Three in ten UK university applicants regret the subjects they pursued at A level, according to recent data from a Which? University survey.
A poll of more than 1,000 UK-based students aged 19 or younger also found that four in ten students (41%) wished they had given their A level choices more in-depth thought, while 28 percent wished they had selected more relevant subjects for their chosen degree programme.
Only half (53%) of the respondents felt they were suitably informed regarding how their A level pathways would influence their choice of university or degree course, while almost a third (30%) felt the information they received through the A level selection process failed to consider how the decision would affect their future.
A third of university applicants regret A level choices https://t.co/x4DTKHb2j0 @WhichuniUK #highered #students pic.twitter.com/9Uwx2najff
— HEi-know (@HEiKnow) April 28, 2016
A-level subjects have considerable influence over university applications, with a large number of courses demanding specific qualifications, and some institutions failing to recognise certain disciplines. Despite this, less than half (41%) of survey participants were aware that most UK universities boast a list of A-level subjects they regard much less favourably than others.
According to the data, a fifth (18%) of UK university applicants claimed they could have selected A-levels that were much more relevant to their degree programme had they been better informed.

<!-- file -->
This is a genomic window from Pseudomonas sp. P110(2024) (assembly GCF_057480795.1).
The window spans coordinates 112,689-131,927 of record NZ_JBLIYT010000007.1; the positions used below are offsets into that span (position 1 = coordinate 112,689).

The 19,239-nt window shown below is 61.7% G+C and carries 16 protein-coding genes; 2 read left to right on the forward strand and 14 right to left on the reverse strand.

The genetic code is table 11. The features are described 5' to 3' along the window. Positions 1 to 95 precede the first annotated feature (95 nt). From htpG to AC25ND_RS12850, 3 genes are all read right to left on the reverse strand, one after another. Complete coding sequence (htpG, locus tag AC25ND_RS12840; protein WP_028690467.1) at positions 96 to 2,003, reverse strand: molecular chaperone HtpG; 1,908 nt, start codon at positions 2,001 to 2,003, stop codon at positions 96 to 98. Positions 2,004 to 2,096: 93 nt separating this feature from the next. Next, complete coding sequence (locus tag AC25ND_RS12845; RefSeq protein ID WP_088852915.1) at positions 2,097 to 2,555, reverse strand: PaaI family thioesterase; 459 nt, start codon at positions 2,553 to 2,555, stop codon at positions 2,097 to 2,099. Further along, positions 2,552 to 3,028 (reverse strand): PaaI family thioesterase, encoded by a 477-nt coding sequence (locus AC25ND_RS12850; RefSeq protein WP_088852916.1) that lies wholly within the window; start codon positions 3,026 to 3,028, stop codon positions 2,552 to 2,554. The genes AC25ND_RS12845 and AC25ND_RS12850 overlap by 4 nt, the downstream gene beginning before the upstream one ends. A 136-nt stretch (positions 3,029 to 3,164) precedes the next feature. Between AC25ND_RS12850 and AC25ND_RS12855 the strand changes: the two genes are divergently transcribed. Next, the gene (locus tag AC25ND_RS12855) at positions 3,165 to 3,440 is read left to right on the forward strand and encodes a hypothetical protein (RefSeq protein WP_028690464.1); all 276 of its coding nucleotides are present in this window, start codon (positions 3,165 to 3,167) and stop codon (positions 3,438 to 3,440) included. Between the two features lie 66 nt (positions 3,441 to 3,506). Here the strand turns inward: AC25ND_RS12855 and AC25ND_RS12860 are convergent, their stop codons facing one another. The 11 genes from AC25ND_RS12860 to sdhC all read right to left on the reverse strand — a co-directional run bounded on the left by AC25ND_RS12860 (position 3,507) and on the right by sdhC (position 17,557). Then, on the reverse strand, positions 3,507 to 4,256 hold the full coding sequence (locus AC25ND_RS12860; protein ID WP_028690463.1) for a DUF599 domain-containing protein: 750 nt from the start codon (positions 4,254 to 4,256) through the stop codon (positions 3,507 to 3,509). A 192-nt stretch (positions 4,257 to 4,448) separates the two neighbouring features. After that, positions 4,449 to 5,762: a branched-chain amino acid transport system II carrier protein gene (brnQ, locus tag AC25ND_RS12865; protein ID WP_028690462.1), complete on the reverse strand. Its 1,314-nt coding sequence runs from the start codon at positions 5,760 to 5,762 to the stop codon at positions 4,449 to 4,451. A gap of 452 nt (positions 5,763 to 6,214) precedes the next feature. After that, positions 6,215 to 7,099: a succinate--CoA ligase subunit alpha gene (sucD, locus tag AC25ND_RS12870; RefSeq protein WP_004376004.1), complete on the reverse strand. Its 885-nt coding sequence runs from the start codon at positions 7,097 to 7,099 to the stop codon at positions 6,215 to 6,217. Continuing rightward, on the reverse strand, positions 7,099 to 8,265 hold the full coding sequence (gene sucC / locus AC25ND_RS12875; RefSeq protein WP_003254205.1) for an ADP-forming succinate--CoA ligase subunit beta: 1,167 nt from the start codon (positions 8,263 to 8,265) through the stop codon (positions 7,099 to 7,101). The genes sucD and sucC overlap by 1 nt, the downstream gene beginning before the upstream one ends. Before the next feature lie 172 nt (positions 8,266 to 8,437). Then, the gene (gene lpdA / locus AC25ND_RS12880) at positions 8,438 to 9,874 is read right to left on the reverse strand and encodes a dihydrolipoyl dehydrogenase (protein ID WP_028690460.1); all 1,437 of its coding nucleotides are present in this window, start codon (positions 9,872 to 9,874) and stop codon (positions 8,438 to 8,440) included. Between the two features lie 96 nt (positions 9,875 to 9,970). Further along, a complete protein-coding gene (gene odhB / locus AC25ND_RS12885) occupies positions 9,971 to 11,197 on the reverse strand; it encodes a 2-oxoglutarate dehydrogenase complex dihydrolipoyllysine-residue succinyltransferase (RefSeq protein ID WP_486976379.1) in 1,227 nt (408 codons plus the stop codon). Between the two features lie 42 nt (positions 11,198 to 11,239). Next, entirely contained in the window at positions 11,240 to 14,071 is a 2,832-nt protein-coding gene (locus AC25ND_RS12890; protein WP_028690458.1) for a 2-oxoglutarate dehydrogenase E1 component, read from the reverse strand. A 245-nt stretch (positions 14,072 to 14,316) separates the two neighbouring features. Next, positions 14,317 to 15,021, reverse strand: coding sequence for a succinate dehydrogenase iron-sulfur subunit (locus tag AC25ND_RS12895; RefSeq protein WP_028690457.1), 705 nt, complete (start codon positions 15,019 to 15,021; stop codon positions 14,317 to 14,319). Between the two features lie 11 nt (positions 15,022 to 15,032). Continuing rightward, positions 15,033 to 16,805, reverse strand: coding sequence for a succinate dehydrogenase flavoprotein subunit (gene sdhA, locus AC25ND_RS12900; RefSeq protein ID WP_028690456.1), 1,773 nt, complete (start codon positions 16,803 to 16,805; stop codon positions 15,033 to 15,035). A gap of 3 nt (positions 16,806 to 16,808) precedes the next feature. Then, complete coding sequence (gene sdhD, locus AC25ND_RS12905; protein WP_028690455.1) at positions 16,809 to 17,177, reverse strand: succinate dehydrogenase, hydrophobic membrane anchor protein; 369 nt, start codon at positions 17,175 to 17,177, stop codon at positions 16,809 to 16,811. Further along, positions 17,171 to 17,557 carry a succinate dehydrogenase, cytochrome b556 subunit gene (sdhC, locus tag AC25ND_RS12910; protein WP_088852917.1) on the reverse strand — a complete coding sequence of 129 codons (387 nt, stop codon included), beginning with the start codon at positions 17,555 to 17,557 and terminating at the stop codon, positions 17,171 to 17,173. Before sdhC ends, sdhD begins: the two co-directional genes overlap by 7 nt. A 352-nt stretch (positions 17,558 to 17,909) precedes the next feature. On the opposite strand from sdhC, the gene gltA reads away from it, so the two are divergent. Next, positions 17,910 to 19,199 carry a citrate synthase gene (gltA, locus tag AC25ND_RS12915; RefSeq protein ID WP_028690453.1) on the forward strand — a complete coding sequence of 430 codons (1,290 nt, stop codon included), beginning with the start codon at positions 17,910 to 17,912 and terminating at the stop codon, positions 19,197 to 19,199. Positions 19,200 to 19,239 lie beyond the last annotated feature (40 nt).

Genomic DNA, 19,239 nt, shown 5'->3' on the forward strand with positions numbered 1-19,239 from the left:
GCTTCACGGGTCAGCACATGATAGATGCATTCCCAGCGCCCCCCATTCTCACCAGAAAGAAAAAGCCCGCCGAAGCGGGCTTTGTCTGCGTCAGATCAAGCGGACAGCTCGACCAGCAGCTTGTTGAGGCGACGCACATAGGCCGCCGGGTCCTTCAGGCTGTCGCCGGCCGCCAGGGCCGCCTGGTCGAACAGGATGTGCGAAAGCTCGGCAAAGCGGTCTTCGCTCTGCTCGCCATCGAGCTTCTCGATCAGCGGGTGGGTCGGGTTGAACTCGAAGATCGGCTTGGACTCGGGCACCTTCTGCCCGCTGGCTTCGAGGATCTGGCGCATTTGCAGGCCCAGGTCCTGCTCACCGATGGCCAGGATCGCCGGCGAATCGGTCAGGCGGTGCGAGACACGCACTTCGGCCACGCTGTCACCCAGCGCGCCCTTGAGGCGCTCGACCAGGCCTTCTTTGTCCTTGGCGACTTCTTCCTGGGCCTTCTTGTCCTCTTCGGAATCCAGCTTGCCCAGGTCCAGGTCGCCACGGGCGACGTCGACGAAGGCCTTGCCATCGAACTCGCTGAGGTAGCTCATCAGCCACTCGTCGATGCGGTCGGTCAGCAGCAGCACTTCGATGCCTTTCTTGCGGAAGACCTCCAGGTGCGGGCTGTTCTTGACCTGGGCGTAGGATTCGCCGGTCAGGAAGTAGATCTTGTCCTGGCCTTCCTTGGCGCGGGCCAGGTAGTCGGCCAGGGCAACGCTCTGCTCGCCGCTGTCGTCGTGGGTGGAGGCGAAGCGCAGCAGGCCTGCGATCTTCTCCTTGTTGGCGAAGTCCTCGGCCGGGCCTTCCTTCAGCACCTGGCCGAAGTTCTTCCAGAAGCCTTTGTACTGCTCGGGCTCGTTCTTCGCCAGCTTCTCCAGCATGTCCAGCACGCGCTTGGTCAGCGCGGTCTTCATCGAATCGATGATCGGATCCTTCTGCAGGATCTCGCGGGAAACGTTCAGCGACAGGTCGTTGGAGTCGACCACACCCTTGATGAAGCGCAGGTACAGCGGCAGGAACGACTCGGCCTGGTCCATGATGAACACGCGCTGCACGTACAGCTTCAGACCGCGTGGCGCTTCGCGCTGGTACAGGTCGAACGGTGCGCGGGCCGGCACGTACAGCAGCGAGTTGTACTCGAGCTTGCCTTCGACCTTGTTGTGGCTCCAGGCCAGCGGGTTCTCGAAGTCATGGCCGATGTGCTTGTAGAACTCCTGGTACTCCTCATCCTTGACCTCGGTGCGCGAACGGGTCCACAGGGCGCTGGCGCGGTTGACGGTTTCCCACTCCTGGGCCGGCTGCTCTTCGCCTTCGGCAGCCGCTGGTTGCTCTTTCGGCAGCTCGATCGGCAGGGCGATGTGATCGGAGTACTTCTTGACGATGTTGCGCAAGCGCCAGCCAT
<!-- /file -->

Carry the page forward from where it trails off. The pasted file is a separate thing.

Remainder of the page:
“Students know that choosing what to study at university is an important decision. However, our research shows that they are less clear about how earlier decisions could impact on the degree options available to them,” said Which? University’s Alex Neill.
.@WhichuniUK have created a site where pupils bung in A Levels & it pops out suggested degrees. It’s useful! https://t.co/ZtrqfYf6LA
— Laura McInerney (@miss_mcinerney) April 28, 2016
Which? University, a free online resource to help prospective students through the decision-making process, has recently launched an A-level Explorer tool to give students an insight as to where different A-level subjects could lead them.
“While certain A-levels might suggest a particular degree path, our tool shows there are usually alternative options students can take. It’s important that students choose their A-levels with both degree courses and future careers in mind,” Neill notes.
The Explorer tool allows current GCSE students to sample different combinations of A-level subjects and see where similar subject combinations have led former GCSE candidates.
.@NickBolesMP: Penalties for enrolling students on A levels that are ‘not appropriate’ https://t.co/zQsKzRB9FW pic.twitter.com/87qOt3Bo9i
— TES Further Ed (@tesfenews) April 27, 2016
“Choosing [A-levels] can be quite a daunting and scary process,” says future Salford University student Dan French in a letter to his younger self. “From the start you’ve been told that your A-level choices will impact your university options. This is true, they really do. Your plan is to study architecture, so I know you’re going to pick you’re a-levels based on this.”
Dan thinks Which? University’s new Explorer tool “is great for GCSE students, especially for students who know they want to go to university but haven’t quite yet figured out what they want to study. It helps them see and understand all their possible options for the future.”
Your A-level choices really do have a massive impact on the course of your future –check out Which? University’s A-level advice section for help and advice when it comes to making your decision.
Image via Flickr.
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